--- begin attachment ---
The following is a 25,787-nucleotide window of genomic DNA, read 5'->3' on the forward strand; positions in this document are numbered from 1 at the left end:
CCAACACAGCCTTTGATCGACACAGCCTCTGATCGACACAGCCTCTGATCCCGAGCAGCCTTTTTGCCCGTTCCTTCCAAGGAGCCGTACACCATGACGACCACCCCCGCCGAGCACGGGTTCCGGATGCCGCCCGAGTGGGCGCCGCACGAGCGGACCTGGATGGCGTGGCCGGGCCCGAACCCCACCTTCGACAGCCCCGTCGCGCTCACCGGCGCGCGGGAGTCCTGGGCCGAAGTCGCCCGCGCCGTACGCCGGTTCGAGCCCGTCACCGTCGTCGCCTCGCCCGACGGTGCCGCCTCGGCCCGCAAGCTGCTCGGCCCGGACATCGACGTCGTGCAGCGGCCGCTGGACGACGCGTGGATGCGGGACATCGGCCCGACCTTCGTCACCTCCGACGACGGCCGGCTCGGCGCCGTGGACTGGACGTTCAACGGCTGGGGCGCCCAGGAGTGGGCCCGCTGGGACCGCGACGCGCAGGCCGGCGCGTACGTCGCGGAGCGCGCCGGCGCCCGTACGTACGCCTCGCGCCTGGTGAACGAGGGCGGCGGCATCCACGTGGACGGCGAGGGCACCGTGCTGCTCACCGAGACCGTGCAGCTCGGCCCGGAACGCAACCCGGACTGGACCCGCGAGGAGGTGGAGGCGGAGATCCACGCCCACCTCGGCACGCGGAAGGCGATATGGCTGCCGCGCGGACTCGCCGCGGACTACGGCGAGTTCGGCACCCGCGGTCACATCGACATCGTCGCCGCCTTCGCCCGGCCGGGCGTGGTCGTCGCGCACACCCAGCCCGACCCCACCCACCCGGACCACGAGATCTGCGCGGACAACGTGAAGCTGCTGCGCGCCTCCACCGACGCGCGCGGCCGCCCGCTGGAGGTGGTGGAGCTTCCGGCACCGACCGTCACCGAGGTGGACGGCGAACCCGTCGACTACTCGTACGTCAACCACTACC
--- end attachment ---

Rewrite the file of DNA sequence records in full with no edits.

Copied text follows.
The following is a 25,787-nucleotide window of genomic DNA, read 5'->3' on the forward strand; positions in this document are numbered from 1 at the left end:
CCAACACAGCCTTTGATCGACACAGCCTCTGATCGACACAGCCTCTGATCCCGAGCAGCCTTTTTGCCCGTTCCTTCCAAGGAGCCGTACACCATGACGACCACCCCCGCCGAGCACGGGTTCCGGATGCCGCCCGAGTGGGCGCCGCACGAGCGGACCTGGATGGCGTGGCCGGGCCCGAACCCCACCTTCGACAGCCCCGTCGCGCTCACCGGCGCGCGGGAGTCCTGGGCCGAAGTCGCCCGCGCCGTACGCCGGTTCGAGCCCGTCACCGTCGTCGCCTCGCCCGACGGTGCCGCCTCGGCCCGCAAGCTGCTCGGCCCGGACATCGACGTCGTGCAGCGGCCGCTGGACGACGCGTGGATGCGGGACATCGGCCCGACCTTCGTCACCTCCGACGACGGCCGGCTCGGCGCCGTGGACTGGACGTTCAACGGCTGGGGCGCCCAGGAGTGGGCCCGCTGGGACCGCGACGCGCAGGCCGGCGCGTACGTCGCGGAGCGCGCCGGCGCCCGTACGTACGCCTCGCGCCTGGTGAACGAGGGCGGCGGCATCCACGTGGACGGCGAGGGCACCGTGCTGCTCACCGAGACCGTGCAGCTCGGCCCGGAACGCAACCCGGACTGGACCCGCGAGGAGGTGGAGGCGGAGATCCACGCCCACCTCGGCACGCGGAAGGCGATATGGCTGCCGCGCGGACTCGCCGCGGACTACGGCGAGTTCGGCACCCGCGGTCACATCGACATCGTCGCCGCCTTCGCCCGGCCGGGCGTGGTCGTCGCGCACACCCAGCCCGACCCCACCCACCCGGACCACGAGATCTGCGCGGACAACGTGAAGCTGCTGCGCGCCTCCACCGACGCGCGCGGCCGCCCGCTGGAGGTGGTGGAGCTTCCGGCACCGACCGTCACCGAGGTGGACGGCGAACCCGTCGACTACTCGTACGTCAACCACTACC